The film was cut from an NC-17 to an R.
If the directors wanted to make the film true to the grindhouse vibe, then why pussy out and release only an R version? Why not release an NC-17 and an R version simultaneously?
It will be impossible to truly recreate the experience of a grindhouse theater.
No matter how grainy the film looks, half the charm of attending a grindhouse theater is the actual experience of sitting in a shitty theater with sticky floors and a rotten smell coming from the back row. People would yell at the screen, talk to each other, yell, shout, and generally act in a way that would be ridiculously irritating were it not for the fact that the films warranted such enthusiastic reactions. Though there are still douchebags who talk during movies, the other, grittier aspects of the grindhouse viewing are all but impossible to find in most cities: theaters are cleaner, audiences are more well-behaved, and the whole experience is depressingly impersonal. Releasing an NC-17 version would have amended this problem, because NC-17 flicks are usually relegated to the shitty-ass, rundown theaters on the other side of town.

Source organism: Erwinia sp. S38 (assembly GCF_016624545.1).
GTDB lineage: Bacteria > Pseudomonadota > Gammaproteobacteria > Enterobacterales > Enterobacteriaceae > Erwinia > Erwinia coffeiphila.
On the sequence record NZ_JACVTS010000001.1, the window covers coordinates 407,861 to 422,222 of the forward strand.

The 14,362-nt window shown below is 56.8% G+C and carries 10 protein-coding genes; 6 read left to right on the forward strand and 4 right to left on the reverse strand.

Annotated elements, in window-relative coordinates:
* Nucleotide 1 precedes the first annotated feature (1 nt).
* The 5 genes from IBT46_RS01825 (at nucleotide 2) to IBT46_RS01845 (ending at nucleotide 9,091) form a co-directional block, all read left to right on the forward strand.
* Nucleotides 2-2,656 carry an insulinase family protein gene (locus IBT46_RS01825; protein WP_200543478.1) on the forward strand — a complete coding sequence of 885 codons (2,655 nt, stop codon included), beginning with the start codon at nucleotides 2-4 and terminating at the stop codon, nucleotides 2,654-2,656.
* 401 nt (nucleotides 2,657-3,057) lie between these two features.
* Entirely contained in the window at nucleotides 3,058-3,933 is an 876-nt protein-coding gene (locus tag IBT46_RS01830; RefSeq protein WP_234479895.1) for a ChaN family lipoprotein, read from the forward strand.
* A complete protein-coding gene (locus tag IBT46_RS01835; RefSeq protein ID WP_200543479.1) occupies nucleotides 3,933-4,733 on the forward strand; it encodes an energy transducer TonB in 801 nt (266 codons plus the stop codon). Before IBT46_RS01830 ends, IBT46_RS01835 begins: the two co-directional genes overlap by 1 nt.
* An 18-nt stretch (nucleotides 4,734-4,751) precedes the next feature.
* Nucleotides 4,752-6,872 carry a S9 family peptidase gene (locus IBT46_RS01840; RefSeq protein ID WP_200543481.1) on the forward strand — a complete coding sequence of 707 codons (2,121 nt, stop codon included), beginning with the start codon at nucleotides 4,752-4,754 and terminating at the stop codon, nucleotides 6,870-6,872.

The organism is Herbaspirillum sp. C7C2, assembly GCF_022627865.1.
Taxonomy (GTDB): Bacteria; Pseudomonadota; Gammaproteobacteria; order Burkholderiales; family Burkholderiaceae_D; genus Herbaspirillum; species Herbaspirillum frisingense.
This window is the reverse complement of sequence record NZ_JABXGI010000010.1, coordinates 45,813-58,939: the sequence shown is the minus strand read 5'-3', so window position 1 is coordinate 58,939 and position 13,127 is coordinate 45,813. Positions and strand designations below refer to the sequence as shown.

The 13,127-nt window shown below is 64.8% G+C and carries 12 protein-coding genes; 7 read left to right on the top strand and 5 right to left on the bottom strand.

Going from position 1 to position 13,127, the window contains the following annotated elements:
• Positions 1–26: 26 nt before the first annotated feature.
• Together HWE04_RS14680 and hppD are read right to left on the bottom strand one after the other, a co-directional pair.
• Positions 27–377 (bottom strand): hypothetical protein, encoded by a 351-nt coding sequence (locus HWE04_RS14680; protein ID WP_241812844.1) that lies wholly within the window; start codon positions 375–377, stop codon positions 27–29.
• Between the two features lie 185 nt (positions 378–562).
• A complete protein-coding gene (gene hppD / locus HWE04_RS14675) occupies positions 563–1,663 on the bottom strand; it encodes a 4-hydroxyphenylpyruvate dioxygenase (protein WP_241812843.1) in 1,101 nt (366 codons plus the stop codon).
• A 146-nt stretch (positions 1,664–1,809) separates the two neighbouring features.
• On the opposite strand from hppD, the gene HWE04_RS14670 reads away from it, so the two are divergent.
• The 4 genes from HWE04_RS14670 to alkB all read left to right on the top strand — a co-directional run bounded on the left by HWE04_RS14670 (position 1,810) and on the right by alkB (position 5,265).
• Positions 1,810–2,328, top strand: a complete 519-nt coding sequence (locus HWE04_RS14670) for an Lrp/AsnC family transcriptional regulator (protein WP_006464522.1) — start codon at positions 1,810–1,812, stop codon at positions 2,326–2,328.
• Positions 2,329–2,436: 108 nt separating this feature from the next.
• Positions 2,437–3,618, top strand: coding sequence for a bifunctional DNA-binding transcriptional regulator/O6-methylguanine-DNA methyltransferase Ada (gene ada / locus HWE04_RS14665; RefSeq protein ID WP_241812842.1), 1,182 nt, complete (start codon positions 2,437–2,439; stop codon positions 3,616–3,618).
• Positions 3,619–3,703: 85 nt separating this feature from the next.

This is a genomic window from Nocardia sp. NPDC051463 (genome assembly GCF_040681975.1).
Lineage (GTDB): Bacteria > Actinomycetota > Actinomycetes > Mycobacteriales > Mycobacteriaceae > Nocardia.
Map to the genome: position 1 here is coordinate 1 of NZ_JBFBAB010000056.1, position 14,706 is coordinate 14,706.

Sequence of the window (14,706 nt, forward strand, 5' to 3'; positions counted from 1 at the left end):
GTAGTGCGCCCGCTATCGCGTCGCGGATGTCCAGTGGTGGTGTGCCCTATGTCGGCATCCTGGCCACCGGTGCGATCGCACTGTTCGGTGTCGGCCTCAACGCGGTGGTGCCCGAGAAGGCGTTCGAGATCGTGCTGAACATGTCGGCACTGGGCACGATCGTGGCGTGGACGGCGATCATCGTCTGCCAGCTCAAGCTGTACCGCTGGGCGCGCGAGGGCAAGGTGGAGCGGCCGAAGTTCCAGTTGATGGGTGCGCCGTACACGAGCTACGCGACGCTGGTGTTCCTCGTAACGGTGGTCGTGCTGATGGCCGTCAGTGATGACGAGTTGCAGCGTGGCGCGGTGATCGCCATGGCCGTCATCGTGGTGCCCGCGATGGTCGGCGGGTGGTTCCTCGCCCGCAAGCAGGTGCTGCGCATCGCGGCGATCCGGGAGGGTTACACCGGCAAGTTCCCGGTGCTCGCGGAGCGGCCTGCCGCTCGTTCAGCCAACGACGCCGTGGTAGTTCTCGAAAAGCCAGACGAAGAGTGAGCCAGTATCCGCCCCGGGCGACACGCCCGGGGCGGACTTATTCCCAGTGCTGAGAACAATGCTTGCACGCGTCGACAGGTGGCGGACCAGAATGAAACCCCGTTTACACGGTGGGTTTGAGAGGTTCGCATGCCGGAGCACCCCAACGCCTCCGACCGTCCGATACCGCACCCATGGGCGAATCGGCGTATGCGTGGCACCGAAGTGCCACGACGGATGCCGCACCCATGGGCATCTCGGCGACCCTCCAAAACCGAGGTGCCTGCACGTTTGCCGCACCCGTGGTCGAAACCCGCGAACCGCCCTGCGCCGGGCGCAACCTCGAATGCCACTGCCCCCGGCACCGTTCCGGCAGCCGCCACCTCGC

“Death Proof” evidently has too much damn dialogue.
While “Tarantino” and “dialogue” go hand in hand, many preliminary reviews have said that Death Proof functions less as a rip-roaring grindhouse film than it does as a masturbatory love letter from Tarantino to himself. The entire first half of the feature is nothing but girls talking about nothing: not in the cool, conversational way the characters bantered in Reservoir Dogs and Pulp Fiction, but in a meandering, pointless, boring way that seems like it was written by a Tarantino imposter rather than Tarantino himself. The female characters are evidently impossible to differentiate between, which makes the audience feel absolutely nothing when Stuntman Mike fucks them up.